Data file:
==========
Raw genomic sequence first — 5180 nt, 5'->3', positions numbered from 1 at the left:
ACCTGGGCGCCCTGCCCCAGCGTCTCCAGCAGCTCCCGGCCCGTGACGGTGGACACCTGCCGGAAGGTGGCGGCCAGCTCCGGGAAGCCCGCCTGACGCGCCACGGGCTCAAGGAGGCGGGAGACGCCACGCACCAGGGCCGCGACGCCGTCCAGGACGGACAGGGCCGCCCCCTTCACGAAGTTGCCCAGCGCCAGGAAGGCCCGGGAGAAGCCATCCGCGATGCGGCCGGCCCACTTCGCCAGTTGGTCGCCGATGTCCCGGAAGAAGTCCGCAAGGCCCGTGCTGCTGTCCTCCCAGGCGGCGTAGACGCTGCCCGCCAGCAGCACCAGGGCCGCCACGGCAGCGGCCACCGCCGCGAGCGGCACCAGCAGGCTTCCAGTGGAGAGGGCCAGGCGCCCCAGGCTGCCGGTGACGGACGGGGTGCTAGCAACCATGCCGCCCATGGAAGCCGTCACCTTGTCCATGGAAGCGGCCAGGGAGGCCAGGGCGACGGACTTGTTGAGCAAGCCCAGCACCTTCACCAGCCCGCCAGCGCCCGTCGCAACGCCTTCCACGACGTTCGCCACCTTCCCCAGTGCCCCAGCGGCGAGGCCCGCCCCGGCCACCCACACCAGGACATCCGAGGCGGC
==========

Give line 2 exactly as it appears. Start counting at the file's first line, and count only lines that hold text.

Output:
ACCTGGGCGCCCTGCCCCAGCGTCTCCAGCAGCTCCCGGCCCGTGACGGTGGACACCTGCCGGAAGGTGGCGGCCAGCTCCGGGAAGCCCGCCTGACGCGCCACGGGCTCAAGGAGGCGGGAGACGCCACGCACCAGGGCCGCGACGCCGTCCAGGACGGACAGGGCCGCCCCCTTCACGAAGTTGCCCAGCGCCAGGAAGGCCCGGGAGAAGCCATCCGCGATGCGGCCGGCCCACTTCGCCAGTTGGTCGCCGATGTCCCGGAAGAAGTCCGCAAGGCCCGTGCTGCTGTCCTCCCAGGCGGCGTAGACGCTGCCCGCCAGCAGCACCAGGGCCGCCACGGCAGCGGCCACCGCCGCGAGCGGCACCAGCAGGCTTCCAGTGGAGAGGGCCAGGCGCCCCAGGCTGCCGGTGACGGACGGGGTGCTAGCAACCATGCCGCCCATGGAAGCCGTCACCTTGTCCATGGAAGCGGCCAGGGAGGCCAGGGCGACGGACTTGTTGAGCAAGCCCAGCACCTTCACCAGCCCGCCAGCGCCCGTCGCAACGCCTTCCACGACGTTCGCCACCTTCCCCAGTGCCCCAGCGGCGAGGCCCGCCCCGGCCACCCACACCAGGACATCCGAGGCGGC